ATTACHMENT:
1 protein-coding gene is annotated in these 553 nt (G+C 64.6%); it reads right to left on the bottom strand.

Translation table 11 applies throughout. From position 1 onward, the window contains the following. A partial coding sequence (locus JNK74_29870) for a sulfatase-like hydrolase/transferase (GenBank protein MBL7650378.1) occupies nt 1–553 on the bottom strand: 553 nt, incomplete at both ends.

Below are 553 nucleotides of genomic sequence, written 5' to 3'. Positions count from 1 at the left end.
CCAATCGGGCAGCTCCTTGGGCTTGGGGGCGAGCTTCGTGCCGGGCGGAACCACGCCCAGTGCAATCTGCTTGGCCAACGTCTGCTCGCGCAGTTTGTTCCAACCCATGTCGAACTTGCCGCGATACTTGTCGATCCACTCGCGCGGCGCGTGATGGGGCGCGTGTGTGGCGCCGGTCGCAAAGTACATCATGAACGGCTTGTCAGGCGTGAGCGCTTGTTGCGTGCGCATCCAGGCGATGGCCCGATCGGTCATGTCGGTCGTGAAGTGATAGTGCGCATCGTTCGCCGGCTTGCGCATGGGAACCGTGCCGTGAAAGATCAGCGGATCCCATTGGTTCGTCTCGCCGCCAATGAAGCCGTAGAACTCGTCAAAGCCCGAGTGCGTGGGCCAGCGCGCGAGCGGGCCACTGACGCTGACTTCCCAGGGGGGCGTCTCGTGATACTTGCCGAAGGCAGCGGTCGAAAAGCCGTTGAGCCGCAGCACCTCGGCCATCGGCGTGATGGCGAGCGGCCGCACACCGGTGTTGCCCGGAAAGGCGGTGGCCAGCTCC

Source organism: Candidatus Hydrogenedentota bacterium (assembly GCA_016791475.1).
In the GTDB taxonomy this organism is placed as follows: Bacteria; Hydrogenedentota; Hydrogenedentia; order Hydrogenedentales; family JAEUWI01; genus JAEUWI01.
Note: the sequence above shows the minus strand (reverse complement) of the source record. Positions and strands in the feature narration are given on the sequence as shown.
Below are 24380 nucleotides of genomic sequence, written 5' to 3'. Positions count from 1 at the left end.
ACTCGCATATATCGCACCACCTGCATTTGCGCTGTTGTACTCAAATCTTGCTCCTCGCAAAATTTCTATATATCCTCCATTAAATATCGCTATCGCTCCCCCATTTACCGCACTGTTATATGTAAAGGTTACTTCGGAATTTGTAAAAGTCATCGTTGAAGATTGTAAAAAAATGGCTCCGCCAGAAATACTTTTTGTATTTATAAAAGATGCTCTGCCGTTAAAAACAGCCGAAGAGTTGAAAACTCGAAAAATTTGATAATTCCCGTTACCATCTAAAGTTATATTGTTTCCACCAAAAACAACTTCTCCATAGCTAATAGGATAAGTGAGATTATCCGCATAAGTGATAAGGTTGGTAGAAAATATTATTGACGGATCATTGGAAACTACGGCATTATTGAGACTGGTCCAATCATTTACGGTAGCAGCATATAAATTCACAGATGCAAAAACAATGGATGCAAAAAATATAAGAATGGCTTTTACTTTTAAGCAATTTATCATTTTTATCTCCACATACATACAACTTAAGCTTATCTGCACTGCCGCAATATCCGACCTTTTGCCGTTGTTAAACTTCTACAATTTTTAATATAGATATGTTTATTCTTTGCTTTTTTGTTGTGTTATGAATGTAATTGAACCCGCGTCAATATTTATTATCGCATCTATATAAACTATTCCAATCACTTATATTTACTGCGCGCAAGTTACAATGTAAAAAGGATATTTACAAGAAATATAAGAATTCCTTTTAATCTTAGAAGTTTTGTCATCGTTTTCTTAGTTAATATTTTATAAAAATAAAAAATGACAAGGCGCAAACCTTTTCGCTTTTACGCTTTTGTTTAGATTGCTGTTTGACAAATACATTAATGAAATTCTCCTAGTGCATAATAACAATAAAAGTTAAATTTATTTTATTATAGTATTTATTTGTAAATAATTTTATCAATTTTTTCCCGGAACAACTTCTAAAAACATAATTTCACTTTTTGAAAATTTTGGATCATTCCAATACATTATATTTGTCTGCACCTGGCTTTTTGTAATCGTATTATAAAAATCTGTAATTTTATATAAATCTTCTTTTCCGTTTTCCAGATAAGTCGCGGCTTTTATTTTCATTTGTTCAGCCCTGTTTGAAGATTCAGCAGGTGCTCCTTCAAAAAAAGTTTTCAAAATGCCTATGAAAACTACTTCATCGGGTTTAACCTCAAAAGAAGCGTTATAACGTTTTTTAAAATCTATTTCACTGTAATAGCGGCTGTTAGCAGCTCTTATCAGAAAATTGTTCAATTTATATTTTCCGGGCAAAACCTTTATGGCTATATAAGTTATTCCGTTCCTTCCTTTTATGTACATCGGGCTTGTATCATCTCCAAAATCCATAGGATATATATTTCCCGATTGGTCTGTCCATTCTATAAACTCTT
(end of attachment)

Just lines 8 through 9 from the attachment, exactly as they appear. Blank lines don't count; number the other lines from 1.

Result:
Below are 24380 nucleotides of genomic sequence, written 5' to 3'. Positions count from 1 at the left end.
ACTCGCATATATCGCACCACCTGCATTTGCGCTGTTGTACTCAAATCTTGCTCCTCGCAAAATTTCTATATATCCTCCATTAAATATCGCTATCGCTCCCCCATTTACCGCACTGTTATATGTAAAGGTTACTTCGGAATTTGTAAAAGTCATCGTTGAAGATTGTAAAAAAATGGCTCCGCCAGAAATACTTTTTGTATTTATAAAAGATGCTCTGCCGTTAAAAACAGCCGAAGAGTTGAAAACTCGAAAAATTTGATAATTCCCGTTACCATCTAAAGTTATATTGTTTCCACCAAAAACAACTTCTCCATAGCTAATAGGATAAGTGAGATTATCCGCATAAGTGATAAGGTTGGTAGAAAATATTATTGACGGATCATTGGAAACTACGGCATTATTGAGACTGGTCCAATCATTTACGGTAGCAGCATATAAATTCACAGATGCAAAAACAATGGATGCAAAAAATATAAGAATGGCTTTTACTTTTAAGCAATTTATCATTTTTATCTCCACATACATACAACTTAAGCTTATCTGCACTGCCGCAATATCCGACCTTTTGCCGTTGTTAAACTTCTACAATTTTTAATATAGATATGTTTATTCTTTGCTTTTTTGTTGTGTTATGAATGTAATTGAACCCGCGTCAATATTTATTATCGCATCTATATAAACTATTCCAATCACTTATATTTACTGCGCGCAAGTTACAATGTAAAAAGGATATTTACAAGAAATATAAGAATTCCTTTTAATCTTAGAAGTTTTGTCATCGTTTTCTTAGTTAATATTTTATAAAAATAAAAAATGACAAGGCGCAAACCTTTTCGCTTTTACGCTTTTGTTTAGATTGCTGTTTGACAAATACATTAATGAAATTCTCCTAGTGCATAATAACAATAAAAGTTAAATTTATTTTATTATAGTATTTATTTGTAAATAATTTTATCAATTTTTTCCCGGAACAACTTCTAAAAACATAATTTCACTTTTTGAAAATTTTGGATCATTCCAATACATTATATTTGTCTGCACCTGGCTTTTTGTAATCGTATTATAAAAATCTGTAATTTTATATAAATCTTCTTTTCCGTTTTCCAGATAAGTCGCGGCTTTTATTTTCATTTGTTCAGCCCTGTTTGAAGATTCAGCAGGTGCTCCTTCAAAAAAAGTTTTCAAAATGCCTATGAAAACTACTTCATCGGGTTTAACCTCAAAAGAAGCGTTATAACGTTTTTTAAAATCTATTTCACTGTAATAGCGGCTGTTAGCAGCTCTTATCAGAAAATTGTTCAATTTATATTTTCCGGGCAAAACCTTTATGGCTATATAAGTTATTCCGTTCCTTCCTTTTATGTACATCGGGCTTGTATCATCTCCAAAATCCATAGGATATATATTTCCCGATTGGTCTGTCCATTCTATAAACTCTT